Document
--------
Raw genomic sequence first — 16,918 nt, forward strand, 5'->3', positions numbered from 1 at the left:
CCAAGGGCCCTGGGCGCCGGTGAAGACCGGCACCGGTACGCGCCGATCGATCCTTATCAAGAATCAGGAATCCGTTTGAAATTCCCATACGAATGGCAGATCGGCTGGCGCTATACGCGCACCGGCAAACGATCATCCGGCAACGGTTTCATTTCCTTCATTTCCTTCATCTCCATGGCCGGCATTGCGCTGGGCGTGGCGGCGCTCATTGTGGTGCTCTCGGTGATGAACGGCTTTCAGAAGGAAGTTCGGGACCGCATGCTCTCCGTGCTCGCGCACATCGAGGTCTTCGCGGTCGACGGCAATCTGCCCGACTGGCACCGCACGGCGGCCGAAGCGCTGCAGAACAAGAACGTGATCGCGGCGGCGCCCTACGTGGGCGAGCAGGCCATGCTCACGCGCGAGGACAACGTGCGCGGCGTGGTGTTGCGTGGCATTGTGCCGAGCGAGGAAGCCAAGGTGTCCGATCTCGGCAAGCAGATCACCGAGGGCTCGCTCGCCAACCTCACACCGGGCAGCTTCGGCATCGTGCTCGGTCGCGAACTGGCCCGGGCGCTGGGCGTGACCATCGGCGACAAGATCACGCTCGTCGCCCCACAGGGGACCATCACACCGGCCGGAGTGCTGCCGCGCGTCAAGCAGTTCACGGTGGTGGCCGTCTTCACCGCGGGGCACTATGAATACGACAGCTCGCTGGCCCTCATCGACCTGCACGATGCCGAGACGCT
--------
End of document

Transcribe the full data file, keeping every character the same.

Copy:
Raw genomic sequence first — 16,918 nt, forward strand, 5'->3', positions numbered from 1 at the left:
CCAAGGGCCCTGGGCGCCGGTGAAGACCGGCACCGGTACGCGCCGATCGATCCTTATCAAGAATCAGGAATCCGTTTGAAATTCCCATACGAATGGCAGATCGGCTGGCGCTATACGCGCACCGGCAAACGATCATCCGGCAACGGTTTCATTTCCTTCATTTCCTTCATCTCCATGGCCGGCATTGCGCTGGGCGTGGCGGCGCTCATTGTGGTGCTCTCGGTGATGAACGGCTTTCAGAAGGAAGTTCGGGACCGCATGCTCTCCGTGCTCGCGCACATCGAGGTCTTCGCGGTCGACGGCAATCTGCCCGACTGGCACCGCACGGCGGCCGAAGCGCTGCAGAACAAGAACGTGATCGCGGCGGCGCCCTACGTGGGCGAGCAGGCCATGCTCACGCGCGAGGACAACGTGCGCGGCGTGGTGTTGCGTGGCATTGTGCCGAGCGAGGAAGCCAAGGTGTCCGATCTCGGCAAGCAGATCACCGAGGGCTCGCTCGCCAACCTCACACCGGGCAGCTTCGGCATCGTGCTCGGTCGCGAACTGGCCCGGGCGCTGGGCGTGACCATCGGCGACAAGATCACGCTCGTCGCCCCACAGGGGACCATCACACCGGCCGGAGTGCTGCCGCGCGTCAAGCAGTTCACGGTGGTGGCCGTCTTCACCGCGGGGCACTATGAATACGACAGCTCGCTGGCCCTCATCGACCTGCACGATGCCGAGACGCT